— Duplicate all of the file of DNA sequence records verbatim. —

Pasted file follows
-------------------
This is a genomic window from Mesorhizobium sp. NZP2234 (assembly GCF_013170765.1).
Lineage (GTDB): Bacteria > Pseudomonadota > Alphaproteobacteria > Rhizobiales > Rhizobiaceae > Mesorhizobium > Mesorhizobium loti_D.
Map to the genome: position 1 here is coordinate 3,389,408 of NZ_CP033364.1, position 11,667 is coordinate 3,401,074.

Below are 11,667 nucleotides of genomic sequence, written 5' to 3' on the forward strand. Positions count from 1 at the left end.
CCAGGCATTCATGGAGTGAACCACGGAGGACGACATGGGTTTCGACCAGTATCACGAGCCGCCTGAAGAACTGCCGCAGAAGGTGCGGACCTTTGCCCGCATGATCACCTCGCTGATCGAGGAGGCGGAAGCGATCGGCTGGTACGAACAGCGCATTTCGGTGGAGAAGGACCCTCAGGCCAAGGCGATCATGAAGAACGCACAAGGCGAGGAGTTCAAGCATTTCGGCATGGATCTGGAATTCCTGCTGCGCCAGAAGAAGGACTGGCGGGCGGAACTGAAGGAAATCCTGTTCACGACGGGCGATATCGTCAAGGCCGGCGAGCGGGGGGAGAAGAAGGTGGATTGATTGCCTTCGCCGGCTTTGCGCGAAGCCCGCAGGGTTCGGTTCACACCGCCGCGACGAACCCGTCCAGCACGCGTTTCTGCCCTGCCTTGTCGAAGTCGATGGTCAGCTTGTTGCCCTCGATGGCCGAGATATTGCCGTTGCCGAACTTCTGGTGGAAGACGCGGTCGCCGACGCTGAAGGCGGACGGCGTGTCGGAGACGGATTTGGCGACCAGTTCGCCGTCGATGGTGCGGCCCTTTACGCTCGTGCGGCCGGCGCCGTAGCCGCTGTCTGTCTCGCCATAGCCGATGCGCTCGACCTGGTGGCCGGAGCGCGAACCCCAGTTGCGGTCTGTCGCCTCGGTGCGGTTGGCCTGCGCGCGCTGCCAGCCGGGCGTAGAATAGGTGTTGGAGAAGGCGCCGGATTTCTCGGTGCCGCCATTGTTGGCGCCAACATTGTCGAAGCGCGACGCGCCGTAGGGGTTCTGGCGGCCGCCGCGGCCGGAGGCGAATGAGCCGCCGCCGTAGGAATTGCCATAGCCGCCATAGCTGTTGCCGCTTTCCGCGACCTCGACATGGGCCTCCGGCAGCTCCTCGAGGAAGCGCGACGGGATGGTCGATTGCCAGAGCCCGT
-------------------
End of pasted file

This is a genomic window from Mesorhizobium sp. NZP2234 (assembly GCF_013170765.1).
Lineage (GTDB): Bacteria > Pseudomonadota > Alphaproteobacteria > Rhizobiales > Rhizobiaceae > Mesorhizobium > Mesorhizobium loti_D.
Map to the genome: position 1 here is coordinate 3,389,408 of NZ_CP033364.1, position 11,667 is coordinate 3,401,074.

Below are 11,667 nucleotides of genomic sequence, written 5' to 3' on the forward strand. Positions count from 1 at the left end.
CCAGGCATTCATGGAGTGAACCACGGAGGACGACATGGGTTTCGACCAGTATCACGAGCCGCCTGAAGAACTGCCGCAGAAGGTGCGGACCTTTGCCCGCATGATCACCTCGCTGATCGAGGAGGCGGAAGCGATCGGCTGGTACGAACAGCGCATTTCGGTGGAGAAGGACCCTCAGGCCAAGGCGATCATGAAGAACGCACAAGGCGAGGAGTTCAAGCATTTCGGCATGGATCTGGAATTCCTGCTGCGCCAGAAGAAGGACTGGCGGGCGGAACTGAAGGAAATCCTGTTCACGACGGGCGATATCGTCAAGGCCGGCGAGCGGGGGGAGAAGAAGGTGGATTGATTGCCTTCGCCGGCTTTGCGCGAAGCCCGCAGGGTTCGGTTCACACCGCCGCGACGAACCCGTCCAGCACGCGTTTCTGCCCTGCCTTGTCGAAGTCGATGGTCAGCTTGTTGCCCTCGATGGCCGAGATATTGCCGTTGCCGAACTTCTGGTGGAAGACGCGGTCGCCGACGCTGAAGGCGGACGGCGTGTCGGAGACGGATTTGGCGACCAGTTCGCCGTCGATGGTGCGGCCCTTTACGCTCGTGCGGCCGGCGCCGTAGCCGCTGTCTGTCTCGCCATAGCCGATGCGCTCGACCTGGTGGCCGGAGCGCGAACCCCAGTTGCGGTCTGTCGCCTCGGTGCGGTTGGCCTGCGCGCGCTGCCAGCCGGGCGTAGAATAGGTGTTGGAGAAGGCGCCGGATTTCTCGGTGCCGCCATTGTTGGCGCCAACATTGTCGAAGCGCGACGCGCCGTAGGGGTTCTGGCGGCCGCCGCGGCCGGAGGCGAATGAGCCGCCGCCGTAGGAATTGCCATAGCCGCCATAGCTGTTGCCGCTTTCCGCGACCTCGACATGGGCCTCCGGCAGCTCCTCGAGGAAGCGCGACGGGATGGTCGATTGCCAGAGCCCGT